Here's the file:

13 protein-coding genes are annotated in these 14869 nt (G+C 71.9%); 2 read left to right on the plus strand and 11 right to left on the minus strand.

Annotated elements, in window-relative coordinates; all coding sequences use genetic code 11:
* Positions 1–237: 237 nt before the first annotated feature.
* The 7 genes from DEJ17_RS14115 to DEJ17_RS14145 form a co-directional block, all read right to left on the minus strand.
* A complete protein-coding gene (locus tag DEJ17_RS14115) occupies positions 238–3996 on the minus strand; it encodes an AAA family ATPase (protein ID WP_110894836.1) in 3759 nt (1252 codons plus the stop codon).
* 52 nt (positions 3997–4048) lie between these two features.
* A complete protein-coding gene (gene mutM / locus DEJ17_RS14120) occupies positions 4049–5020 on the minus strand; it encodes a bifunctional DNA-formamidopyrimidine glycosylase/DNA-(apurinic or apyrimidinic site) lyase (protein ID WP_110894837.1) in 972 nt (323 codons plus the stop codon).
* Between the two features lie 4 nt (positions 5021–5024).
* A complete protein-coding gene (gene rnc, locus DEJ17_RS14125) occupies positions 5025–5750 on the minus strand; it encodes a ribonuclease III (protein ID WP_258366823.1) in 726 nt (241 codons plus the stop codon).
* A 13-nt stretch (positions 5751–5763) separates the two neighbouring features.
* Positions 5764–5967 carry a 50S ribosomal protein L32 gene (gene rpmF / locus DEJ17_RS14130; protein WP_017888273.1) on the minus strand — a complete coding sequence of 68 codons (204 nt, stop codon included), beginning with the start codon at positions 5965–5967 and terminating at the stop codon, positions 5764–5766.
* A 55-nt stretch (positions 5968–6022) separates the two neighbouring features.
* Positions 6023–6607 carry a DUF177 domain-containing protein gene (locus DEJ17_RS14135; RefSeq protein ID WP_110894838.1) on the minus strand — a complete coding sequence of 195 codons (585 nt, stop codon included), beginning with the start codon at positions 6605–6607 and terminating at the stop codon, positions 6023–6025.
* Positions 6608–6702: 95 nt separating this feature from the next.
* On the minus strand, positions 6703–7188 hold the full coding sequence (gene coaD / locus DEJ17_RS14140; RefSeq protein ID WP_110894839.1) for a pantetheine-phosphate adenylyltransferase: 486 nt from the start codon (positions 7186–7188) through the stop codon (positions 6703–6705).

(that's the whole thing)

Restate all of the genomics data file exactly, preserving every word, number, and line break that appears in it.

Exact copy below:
13 protein-coding genes are annotated in these 14869 nt (G+C 71.9%); 2 read left to right on the plus strand and 11 right to left on the minus strand.

Annotated elements, in window-relative coordinates; all coding sequences use genetic code 11:
* Positions 1–237: 237 nt before the first annotated feature.
* The 7 genes from DEJ17_RS14115 to DEJ17_RS14145 form a co-directional block, all read right to left on the minus strand.
* A complete protein-coding gene (locus tag DEJ17_RS14115) occupies positions 238–3996 on the minus strand; it encodes an AAA family ATPase (protein ID WP_110894836.1) in 3759 nt (1252 codons plus the stop codon).
* 52 nt (positions 3997–4048) lie between these two features.
* A complete protein-coding gene (gene mutM / locus DEJ17_RS14120) occupies positions 4049–5020 on the minus strand; it encodes a bifunctional DNA-formamidopyrimidine glycosylase/DNA-(apurinic or apyrimidinic site) lyase (protein ID WP_110894837.1) in 972 nt (323 codons plus the stop codon).
* Between the two features lie 4 nt (positions 5021–5024).
* A complete protein-coding gene (gene rnc, locus DEJ17_RS14125) occupies positions 5025–5750 on the minus strand; it encodes a ribonuclease III (protein ID WP_258366823.1) in 726 nt (241 codons plus the stop codon).
* A 13-nt stretch (positions 5751–5763) separates the two neighbouring features.
* Positions 5764–5967 carry a 50S ribosomal protein L32 gene (gene rpmF / locus DEJ17_RS14130; protein WP_017888273.1) on the minus strand — a complete coding sequence of 68 codons (204 nt, stop codon included), beginning with the start codon at positions 5965–5967 and terminating at the stop codon, positions 5764–5766.
* A 55-nt stretch (positions 5968–6022) separates the two neighbouring features.
* Positions 6023–6607 carry a DUF177 domain-containing protein gene (locus DEJ17_RS14135; RefSeq protein ID WP_110894838.1) on the minus strand — a complete coding sequence of 195 codons (585 nt, stop codon included), beginning with the start codon at positions 6605–6607 and terminating at the stop codon, positions 6023–6025.
* Positions 6608–6702: 95 nt separating this feature from the next.
* On the minus strand, positions 6703–7188 hold the full coding sequence (gene coaD / locus DEJ17_RS14140; RefSeq protein ID WP_110894839.1) for a pantetheine-phosphate adenylyltransferase: 486 nt from the start codon (positions 7186–7188) through the stop codon (positions 6703–6705).